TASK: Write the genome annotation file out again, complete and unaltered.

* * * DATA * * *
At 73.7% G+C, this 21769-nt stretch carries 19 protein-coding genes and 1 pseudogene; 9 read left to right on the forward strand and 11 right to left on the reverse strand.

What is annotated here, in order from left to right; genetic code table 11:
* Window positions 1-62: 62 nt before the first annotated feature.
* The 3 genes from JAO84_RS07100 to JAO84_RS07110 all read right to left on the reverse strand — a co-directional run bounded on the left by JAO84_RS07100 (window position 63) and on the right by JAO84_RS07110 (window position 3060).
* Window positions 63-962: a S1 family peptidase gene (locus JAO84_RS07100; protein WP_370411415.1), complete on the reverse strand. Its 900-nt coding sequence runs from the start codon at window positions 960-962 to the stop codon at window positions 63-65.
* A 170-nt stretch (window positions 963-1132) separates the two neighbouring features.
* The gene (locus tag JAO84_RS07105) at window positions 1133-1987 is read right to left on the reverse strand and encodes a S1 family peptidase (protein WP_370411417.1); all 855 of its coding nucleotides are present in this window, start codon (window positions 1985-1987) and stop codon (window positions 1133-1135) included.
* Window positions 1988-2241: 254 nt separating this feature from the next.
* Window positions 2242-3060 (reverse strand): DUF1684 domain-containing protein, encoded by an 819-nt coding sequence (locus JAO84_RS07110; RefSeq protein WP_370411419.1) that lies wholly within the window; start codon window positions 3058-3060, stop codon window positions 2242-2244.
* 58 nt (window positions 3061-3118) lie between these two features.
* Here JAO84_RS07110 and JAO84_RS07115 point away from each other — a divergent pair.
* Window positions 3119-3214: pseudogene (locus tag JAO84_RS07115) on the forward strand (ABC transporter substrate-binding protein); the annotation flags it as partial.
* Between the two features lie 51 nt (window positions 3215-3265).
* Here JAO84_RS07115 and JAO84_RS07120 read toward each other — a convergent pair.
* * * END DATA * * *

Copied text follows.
At 73.7% G+C, this 21769-nt stretch carries 19 protein-coding genes and 1 pseudogene; 9 read left to right on the forward strand and 11 right to left on the reverse strand.

What is annotated here, in order from left to right; genetic code table 11:
* Window positions 1-62: 62 nt before the first annotated feature.
* The 3 genes from JAO84_RS07100 to JAO84_RS07110 all read right to left on the reverse strand — a co-directional run bounded on the left by JAO84_RS07100 (window position 63) and on the right by JAO84_RS07110 (window position 3060).
* Window positions 63-962: a S1 family peptidase gene (locus JAO84_RS07100; protein WP_370411415.1), complete on the reverse strand. Its 900-nt coding sequence runs from the start codon at window positions 960-962 to the stop codon at window positions 63-65.
* A 170-nt stretch (window positions 963-1132) separates the two neighbouring features.
* The gene (locus tag JAO84_RS07105) at window positions 1133-1987 is read right to left on the reverse strand and encodes a S1 family peptidase (protein WP_370411417.1); all 855 of its coding nucleotides are present in this window, start codon (window positions 1985-1987) and stop codon (window positions 1133-1135) included.
* Window positions 1988-2241: 254 nt separating this feature from the next.
* Window positions 2242-3060 (reverse strand): DUF1684 domain-containing protein, encoded by an 819-nt coding sequence (locus JAO84_RS07110; RefSeq protein WP_370411419.1) that lies wholly within the window; start codon window positions 3058-3060, stop codon window positions 2242-2244.
* 58 nt (window positions 3061-3118) lie between these two features.
* Here JAO84_RS07110 and JAO84_RS07115 point away from each other — a divergent pair.
* Window positions 3119-3214: pseudogene (locus tag JAO84_RS07115) on the forward strand (ABC transporter substrate-binding protein); the annotation flags it as partial.
* Between the two features lie 51 nt (window positions 3215-3265).
* Here JAO84_RS07115 and JAO84_RS07120 read toward each other — a convergent pair.